Thursday, September 18, 2014

Things That I Like: Writing dystopian societies that… actually work

At the risk of accidentally helping the next would-be conqueror and subsequent ruler of the world, I want to talk about dystopias today.
When I read about cultures, past and present, there are some different things that I automatically start looking for or asking myself. When I see an imbalance of power, what comes to mind is “Where are the dangerous elements to the present power structure, and how have the rulers co-opted these elements and/or played them against each other so that they won’t pose a threat?”
There are two very good lines that I should lift from TV Tropes:
  1. Forget making all the trains run on time, just ensuring all the Black Shirts get a check on payday so they don’t rebel is a titanic effort.
  2. Worst of all, humanity is resistant to the creation of a society that they believe is against their well-being.
Keeping these three ideas in mind, you can avoid most of the problems that make your common dystopia unfeasible. Ultimately, you want to design a power structure and ancillary culture that will not collapse from within. Making it resistant to dangers from the outside is another topic entirely (one that applies to most or all other societies), but if you’re looking to design a dystopia that has lasted for any considerable length of time then it needs to be effective at quashing threats from within. Preferably before they even become threats.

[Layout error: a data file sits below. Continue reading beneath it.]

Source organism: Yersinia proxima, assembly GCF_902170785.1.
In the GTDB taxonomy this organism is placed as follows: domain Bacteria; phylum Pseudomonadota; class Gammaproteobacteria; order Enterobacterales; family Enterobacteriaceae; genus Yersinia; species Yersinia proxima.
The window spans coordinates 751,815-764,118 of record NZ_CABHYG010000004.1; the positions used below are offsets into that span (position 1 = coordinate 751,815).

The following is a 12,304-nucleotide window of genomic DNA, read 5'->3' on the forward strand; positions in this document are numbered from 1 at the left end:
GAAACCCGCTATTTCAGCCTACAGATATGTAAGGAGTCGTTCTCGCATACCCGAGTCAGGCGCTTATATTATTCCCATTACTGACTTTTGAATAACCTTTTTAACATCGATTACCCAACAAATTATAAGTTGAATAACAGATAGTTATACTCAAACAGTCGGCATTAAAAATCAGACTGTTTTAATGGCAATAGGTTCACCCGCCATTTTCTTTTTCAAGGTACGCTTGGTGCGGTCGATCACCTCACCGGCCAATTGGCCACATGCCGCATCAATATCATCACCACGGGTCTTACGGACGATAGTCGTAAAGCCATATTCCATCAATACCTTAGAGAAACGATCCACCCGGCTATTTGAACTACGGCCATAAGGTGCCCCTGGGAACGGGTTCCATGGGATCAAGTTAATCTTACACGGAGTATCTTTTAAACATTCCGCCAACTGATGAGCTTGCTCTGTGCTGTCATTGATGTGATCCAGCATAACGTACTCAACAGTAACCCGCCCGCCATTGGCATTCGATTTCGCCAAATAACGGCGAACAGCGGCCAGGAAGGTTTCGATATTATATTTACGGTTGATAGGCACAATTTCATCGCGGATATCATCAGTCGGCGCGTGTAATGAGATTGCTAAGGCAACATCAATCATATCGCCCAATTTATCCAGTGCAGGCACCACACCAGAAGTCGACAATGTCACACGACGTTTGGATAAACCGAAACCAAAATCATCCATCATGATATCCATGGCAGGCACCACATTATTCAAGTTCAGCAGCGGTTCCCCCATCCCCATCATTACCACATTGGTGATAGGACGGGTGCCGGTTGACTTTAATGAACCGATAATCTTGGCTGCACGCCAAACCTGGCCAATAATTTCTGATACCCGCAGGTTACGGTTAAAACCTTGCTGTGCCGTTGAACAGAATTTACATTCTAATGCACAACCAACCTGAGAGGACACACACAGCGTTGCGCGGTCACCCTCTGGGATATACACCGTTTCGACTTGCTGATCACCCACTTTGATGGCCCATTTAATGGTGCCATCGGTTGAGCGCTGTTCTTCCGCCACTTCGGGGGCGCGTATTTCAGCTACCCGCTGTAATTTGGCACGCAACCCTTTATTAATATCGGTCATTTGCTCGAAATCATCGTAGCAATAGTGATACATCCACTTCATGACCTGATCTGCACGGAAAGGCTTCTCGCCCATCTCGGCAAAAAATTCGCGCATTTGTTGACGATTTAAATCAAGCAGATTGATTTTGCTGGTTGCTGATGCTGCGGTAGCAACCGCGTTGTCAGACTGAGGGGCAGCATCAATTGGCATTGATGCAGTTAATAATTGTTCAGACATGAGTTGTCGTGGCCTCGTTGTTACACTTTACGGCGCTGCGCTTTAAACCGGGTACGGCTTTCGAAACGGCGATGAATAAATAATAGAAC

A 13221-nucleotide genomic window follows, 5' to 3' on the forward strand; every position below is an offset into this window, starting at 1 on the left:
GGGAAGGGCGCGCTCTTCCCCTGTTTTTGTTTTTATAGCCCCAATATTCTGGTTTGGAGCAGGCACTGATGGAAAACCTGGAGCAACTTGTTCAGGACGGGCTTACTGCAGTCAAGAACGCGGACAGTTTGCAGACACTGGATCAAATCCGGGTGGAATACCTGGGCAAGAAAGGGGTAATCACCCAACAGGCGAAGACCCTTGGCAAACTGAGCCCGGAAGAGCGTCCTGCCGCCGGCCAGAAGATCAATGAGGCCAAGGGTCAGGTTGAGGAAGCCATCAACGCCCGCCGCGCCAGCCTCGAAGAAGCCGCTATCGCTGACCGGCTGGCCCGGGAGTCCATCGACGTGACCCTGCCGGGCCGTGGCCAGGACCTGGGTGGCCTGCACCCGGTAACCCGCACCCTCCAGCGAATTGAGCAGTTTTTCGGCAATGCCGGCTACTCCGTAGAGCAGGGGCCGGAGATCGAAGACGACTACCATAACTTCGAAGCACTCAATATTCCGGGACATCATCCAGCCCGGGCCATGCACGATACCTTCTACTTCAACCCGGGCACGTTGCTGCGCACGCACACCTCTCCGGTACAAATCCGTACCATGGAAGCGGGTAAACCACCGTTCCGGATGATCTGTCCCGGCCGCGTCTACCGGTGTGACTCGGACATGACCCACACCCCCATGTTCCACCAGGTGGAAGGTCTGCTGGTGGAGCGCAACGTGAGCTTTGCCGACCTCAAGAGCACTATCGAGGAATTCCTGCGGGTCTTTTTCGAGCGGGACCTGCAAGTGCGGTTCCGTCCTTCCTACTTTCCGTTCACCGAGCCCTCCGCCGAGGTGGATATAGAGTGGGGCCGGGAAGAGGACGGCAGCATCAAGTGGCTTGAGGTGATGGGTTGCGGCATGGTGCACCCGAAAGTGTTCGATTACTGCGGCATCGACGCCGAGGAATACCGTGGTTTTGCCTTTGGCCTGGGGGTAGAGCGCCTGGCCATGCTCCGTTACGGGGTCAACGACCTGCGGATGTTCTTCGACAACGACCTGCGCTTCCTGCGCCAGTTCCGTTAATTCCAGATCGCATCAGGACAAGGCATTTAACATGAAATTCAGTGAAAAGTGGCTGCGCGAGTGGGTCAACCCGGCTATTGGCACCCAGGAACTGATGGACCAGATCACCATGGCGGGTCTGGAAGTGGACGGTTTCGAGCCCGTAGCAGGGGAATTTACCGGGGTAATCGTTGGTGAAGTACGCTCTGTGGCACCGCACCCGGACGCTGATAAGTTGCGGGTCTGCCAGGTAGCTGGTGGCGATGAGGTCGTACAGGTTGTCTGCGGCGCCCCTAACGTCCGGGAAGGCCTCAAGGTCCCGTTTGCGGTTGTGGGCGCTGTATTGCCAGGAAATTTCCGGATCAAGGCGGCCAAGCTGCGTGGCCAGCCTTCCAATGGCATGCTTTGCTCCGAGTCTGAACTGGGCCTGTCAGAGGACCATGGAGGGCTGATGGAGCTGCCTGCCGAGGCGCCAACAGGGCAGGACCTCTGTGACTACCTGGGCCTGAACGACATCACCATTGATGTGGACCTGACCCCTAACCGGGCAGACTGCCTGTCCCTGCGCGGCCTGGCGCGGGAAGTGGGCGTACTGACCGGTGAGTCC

You might be able to divide your dystopian overlords into two categories: those that put some thought into the system that they were creating, and those that didn’t.
The second group is dead now. Their system fell apart one way or another and didn’t last a full generation. So we’re going to talk about the first group from here on out, because if you’re not writing about a very young dystopia that’s collapsing under its own mismanaged weight then the first group is the only one you have any business talking about.
(You may have some wiggle room with supposing that the present rulers are just less competent than their predecessors but this excuse becomes less workable as more time has passed in your world, because for every generation between the original and the present rulers you have to ask yourself what kept those middle generation rulers from being incompetent, and why that mechanism has failed now).
So first of all, you want to create a society that is capable of functioning on a day-to-day basis. If it can’t even manage to feed its soldiers then how are they going to be, well, alive enough to enforce the oppressive might of the ruling class or what have you? The trains have to run on time and the bread and salt has to get from Point A to Point B on a reliable basis.